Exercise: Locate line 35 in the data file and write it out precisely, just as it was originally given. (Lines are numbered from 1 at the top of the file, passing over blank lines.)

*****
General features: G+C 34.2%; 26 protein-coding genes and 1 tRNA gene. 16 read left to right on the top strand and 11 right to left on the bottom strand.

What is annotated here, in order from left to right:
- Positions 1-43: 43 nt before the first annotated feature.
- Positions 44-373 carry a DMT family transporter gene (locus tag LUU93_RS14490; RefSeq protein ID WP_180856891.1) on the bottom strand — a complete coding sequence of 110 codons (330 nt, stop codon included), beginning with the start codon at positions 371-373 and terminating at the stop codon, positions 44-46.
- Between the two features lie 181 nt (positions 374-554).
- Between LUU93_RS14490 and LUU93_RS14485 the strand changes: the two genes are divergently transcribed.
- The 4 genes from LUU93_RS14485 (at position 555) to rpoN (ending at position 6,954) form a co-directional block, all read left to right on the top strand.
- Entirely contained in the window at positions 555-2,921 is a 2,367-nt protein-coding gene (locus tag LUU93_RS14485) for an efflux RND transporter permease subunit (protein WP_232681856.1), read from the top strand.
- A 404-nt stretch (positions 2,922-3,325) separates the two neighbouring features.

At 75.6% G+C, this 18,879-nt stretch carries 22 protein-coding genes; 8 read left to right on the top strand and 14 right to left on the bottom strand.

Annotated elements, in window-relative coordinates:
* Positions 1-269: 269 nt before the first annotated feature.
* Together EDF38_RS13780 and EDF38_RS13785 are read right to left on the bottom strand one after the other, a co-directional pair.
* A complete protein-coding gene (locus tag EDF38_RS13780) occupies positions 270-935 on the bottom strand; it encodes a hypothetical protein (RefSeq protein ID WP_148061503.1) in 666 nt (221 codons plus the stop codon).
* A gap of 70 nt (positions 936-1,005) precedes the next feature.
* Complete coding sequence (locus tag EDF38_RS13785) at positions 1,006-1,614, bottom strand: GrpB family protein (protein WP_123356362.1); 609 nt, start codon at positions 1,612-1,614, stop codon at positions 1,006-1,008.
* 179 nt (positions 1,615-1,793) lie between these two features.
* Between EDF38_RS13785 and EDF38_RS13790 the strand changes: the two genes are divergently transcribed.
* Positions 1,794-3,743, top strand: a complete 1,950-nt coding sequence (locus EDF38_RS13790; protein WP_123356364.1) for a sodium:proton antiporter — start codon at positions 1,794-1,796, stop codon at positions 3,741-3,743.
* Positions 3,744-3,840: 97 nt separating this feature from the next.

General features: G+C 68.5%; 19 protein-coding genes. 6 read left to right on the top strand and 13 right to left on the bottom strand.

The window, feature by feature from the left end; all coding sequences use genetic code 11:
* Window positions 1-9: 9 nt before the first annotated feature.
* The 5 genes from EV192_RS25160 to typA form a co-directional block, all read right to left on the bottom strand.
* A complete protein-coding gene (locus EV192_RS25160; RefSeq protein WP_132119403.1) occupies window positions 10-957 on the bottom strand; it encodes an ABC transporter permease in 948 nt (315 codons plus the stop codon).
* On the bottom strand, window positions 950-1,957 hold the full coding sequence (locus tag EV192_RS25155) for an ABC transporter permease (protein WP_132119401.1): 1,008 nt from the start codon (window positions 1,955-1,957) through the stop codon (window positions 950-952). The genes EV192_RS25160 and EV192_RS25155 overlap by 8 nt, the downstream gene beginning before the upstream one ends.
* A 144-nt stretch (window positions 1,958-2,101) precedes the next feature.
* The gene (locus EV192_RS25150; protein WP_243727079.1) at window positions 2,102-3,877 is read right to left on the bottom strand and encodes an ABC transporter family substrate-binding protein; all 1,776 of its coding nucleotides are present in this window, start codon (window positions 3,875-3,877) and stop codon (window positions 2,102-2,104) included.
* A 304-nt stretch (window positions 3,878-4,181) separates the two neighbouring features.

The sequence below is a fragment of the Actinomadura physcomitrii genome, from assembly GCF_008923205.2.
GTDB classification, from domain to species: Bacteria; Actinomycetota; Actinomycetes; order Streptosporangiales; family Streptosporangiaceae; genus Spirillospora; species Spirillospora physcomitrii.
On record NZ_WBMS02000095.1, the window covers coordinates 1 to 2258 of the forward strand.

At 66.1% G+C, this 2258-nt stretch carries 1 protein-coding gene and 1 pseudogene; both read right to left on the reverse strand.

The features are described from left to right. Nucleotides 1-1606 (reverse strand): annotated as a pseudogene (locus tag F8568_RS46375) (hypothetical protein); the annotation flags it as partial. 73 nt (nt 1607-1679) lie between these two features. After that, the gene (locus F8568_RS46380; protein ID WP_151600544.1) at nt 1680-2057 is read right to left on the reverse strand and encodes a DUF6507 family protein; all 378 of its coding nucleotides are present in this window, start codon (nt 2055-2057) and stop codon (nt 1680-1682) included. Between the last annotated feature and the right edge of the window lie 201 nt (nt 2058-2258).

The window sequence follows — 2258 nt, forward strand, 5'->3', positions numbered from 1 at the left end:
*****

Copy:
The window sequence follows — 2258 nt, forward strand, 5'->3', positions numbered from 1 at the left end: